Video shows Thai soldiers destroying cross-border bridge used by fleeing Myanmar refugees

  • Fortify Rights, a human rights nonprofit, posted a video showing Thai soldiers destroying a footbridge used by Burmese refugees to flee from Myanmar to Thailand.
  • In the video, which was uploaded to YouTube on Tuesday, a Thai soldier can be seen asking, “What are you filming, f*cker? You want to die?” Another soldier can be seen in the video dismantling one end of the bamboo bridge, whacking the wood apart with what appears to be a long blade.
  • The bridge originally crossed over the Wa Le River, which lies between Thailand and Myanmar.
  • Countless people have been fleeing Myanmar since a military coup overthrew the country’s democratically elected leaders on Feb. 1, 2021.
  • Fortify Rights called on Thai authorities to “investigate their forces’ treatment of refugees” and “abide by the principle of non-refoulement,” which is described by the United Nations as a fundamentental principle of international law that “guarantees no one be returned to a country where they would face torture, cruel, inhuman or degrading treatment or punishment and other irreparable harm.”

A nonprofit organization that focuses on the protection of human rights posted a video showing Thai soldiers destroying a footbridge used by Burmese refugees to flee from Myanmar to Thailand.

In the video, which was uploaded to YouTube by Fortify Rights on Tuesday, a Thai soldier can be seen asking, “What are you filming, f*cker? You want to die?” The soldier and the cameraperson stand on opposite sides of the river as the video is filmed. 

Another soldier can be seen in the video dismantling one end of the bamboo bridge, whacking the wood apart with what appears to be a long blade.

The bridge originally crossed over the Wa Le River, which lies between Thailand and Myanmar.

Countless people have been fleeing Myanmar since a military coup overthrew the country’s democratically elected leaders on Feb. 1, 2021. The military’s detainees included democracy icon, Nobel Peace Prize laureate and former Myanmar leader Aung San Suu Kyi.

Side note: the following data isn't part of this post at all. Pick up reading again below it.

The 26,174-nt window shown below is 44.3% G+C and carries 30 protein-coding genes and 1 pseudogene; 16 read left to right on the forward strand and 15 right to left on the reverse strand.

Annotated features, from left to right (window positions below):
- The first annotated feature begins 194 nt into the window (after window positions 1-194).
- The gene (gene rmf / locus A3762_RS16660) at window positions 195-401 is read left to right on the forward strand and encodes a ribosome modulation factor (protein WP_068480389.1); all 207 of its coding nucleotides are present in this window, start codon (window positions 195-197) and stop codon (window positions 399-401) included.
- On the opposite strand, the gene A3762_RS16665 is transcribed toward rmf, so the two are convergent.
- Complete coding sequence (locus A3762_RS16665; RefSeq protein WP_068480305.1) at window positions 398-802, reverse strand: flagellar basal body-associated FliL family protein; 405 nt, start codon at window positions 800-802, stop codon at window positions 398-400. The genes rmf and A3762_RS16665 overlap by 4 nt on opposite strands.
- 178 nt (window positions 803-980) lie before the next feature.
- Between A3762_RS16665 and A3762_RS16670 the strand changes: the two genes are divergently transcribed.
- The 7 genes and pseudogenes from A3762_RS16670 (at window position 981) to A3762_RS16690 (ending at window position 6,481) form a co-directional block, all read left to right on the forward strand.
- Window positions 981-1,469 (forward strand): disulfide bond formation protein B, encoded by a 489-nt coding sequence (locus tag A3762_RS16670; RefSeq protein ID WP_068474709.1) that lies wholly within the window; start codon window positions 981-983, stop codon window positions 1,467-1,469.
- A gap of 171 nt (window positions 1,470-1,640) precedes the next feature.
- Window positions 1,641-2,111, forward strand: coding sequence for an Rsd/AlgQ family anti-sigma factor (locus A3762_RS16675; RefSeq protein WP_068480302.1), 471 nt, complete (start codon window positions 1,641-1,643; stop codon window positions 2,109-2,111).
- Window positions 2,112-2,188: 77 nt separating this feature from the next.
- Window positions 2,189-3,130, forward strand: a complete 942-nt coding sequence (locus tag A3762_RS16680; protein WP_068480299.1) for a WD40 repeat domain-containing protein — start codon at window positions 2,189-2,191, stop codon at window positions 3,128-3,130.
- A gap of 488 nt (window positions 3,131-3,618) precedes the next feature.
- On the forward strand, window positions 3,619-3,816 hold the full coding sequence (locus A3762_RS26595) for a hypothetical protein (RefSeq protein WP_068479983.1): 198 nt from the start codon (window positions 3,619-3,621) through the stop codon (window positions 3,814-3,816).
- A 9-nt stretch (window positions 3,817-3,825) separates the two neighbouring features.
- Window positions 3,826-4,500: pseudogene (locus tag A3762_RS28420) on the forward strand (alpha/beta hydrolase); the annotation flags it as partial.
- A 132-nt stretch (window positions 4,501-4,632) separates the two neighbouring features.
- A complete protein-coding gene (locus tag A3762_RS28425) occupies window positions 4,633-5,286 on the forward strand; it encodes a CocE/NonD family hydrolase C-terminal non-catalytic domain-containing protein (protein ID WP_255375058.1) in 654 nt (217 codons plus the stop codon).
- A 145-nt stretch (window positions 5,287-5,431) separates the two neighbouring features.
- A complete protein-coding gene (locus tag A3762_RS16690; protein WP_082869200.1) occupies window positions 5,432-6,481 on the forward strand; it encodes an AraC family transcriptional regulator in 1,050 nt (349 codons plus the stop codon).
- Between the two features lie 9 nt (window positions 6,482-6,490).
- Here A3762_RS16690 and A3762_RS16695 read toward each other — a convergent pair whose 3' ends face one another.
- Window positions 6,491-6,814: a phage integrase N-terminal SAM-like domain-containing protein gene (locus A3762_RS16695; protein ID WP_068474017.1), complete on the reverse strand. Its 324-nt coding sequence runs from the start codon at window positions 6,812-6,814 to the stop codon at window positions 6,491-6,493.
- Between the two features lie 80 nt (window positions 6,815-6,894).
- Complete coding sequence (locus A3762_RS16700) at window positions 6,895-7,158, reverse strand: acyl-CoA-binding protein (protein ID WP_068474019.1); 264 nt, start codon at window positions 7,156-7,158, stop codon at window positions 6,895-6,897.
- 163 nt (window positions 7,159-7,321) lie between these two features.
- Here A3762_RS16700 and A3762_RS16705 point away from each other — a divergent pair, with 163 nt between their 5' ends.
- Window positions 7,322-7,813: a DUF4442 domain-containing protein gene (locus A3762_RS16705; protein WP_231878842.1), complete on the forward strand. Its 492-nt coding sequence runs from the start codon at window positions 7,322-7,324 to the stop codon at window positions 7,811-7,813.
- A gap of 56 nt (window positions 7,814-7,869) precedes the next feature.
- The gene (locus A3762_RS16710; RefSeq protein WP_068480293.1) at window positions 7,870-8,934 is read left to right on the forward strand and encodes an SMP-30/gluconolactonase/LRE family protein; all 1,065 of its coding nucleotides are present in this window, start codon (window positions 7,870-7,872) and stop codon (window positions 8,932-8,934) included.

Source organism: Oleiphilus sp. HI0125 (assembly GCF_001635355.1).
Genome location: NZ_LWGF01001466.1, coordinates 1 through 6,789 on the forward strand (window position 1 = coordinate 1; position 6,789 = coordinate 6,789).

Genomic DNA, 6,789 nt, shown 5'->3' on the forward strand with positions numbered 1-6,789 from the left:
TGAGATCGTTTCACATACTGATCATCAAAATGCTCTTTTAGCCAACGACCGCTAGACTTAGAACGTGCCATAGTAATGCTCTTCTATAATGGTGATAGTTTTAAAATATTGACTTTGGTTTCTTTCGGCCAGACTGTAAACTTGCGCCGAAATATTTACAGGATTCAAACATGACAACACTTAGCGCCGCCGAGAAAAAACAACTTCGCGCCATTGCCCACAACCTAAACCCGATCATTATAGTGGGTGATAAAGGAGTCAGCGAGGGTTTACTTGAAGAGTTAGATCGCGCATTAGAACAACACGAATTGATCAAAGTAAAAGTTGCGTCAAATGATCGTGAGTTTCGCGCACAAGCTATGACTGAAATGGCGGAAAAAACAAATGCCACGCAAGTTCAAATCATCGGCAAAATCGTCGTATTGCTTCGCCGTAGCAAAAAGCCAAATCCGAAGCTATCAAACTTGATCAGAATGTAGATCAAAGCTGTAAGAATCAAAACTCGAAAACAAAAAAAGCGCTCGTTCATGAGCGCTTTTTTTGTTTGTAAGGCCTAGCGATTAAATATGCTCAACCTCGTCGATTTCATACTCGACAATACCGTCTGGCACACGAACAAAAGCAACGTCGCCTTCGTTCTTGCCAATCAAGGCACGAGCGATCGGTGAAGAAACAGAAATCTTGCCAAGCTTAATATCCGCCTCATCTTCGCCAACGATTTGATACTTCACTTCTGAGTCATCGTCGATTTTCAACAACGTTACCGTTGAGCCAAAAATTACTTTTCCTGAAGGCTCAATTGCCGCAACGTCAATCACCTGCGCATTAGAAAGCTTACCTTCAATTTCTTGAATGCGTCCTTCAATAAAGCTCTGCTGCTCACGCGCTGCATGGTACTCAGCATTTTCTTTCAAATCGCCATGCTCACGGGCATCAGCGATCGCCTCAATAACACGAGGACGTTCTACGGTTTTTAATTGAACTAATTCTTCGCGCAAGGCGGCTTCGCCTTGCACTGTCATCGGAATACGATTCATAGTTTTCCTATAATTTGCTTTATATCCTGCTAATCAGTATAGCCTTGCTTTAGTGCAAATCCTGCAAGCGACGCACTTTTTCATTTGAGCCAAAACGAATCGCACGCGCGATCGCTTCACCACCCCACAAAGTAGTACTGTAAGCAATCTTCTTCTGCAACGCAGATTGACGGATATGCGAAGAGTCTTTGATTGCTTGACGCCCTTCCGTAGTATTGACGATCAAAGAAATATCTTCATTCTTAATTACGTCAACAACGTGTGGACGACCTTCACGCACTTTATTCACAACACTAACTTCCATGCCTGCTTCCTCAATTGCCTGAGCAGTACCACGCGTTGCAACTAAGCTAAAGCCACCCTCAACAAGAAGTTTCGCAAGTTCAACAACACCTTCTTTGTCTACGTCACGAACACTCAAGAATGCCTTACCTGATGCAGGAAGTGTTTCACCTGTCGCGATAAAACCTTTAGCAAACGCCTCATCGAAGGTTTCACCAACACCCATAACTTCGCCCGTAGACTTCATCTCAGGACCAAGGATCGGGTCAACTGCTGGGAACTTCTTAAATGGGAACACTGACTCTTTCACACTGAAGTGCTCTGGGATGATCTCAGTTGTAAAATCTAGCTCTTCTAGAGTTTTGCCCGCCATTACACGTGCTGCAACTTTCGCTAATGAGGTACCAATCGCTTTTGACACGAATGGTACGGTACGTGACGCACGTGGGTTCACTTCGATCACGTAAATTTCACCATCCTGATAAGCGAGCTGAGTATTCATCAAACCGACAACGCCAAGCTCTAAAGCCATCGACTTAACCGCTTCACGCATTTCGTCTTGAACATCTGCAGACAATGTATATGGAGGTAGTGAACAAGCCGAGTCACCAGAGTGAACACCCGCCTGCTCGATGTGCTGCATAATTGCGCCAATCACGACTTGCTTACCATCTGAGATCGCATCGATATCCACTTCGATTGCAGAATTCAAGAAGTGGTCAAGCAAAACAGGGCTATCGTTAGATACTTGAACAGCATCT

Since earlier this year, airstrikes and mass killings in the easterrn states of Myanmar have caused thousands to seek refuge in Thailand. 

However, most who manage to escape live in terrible conditions, using makeshift tents for shelter and having inadequate access to food, water and medicine. 

At the end of the video, Fortify Rights calls on Thai authorities to “investigate their forces’ treatment of refugees” and “abide by the principle of non-refoulement,” which is described by the United Nations as a fundamentental principle of international law that “guarantees no one be returned to a country where they would face torture, cruel, inhuman or degrading treatment or punishment and other irreparable harm.” It is an “essential protection” that applies to all migrants, “irrespective of migration status.” 

The Thai government has reportedly restricted access to the refugees, only allowing a small group of humanitarian groups to give them donations. 

Patrick Phongsathron, a human rights advocacy specialist at Fortify Rights, claims the Thai government is “playing politics” by trying to remain on cordial terms with Myanmar’s military while also supposedly making promises to countries that have pressured them to allow access to humanitarian aid, such as the U.S. 

 

Featured Image via Fortify Rights

Total
16
Shares
Related Posts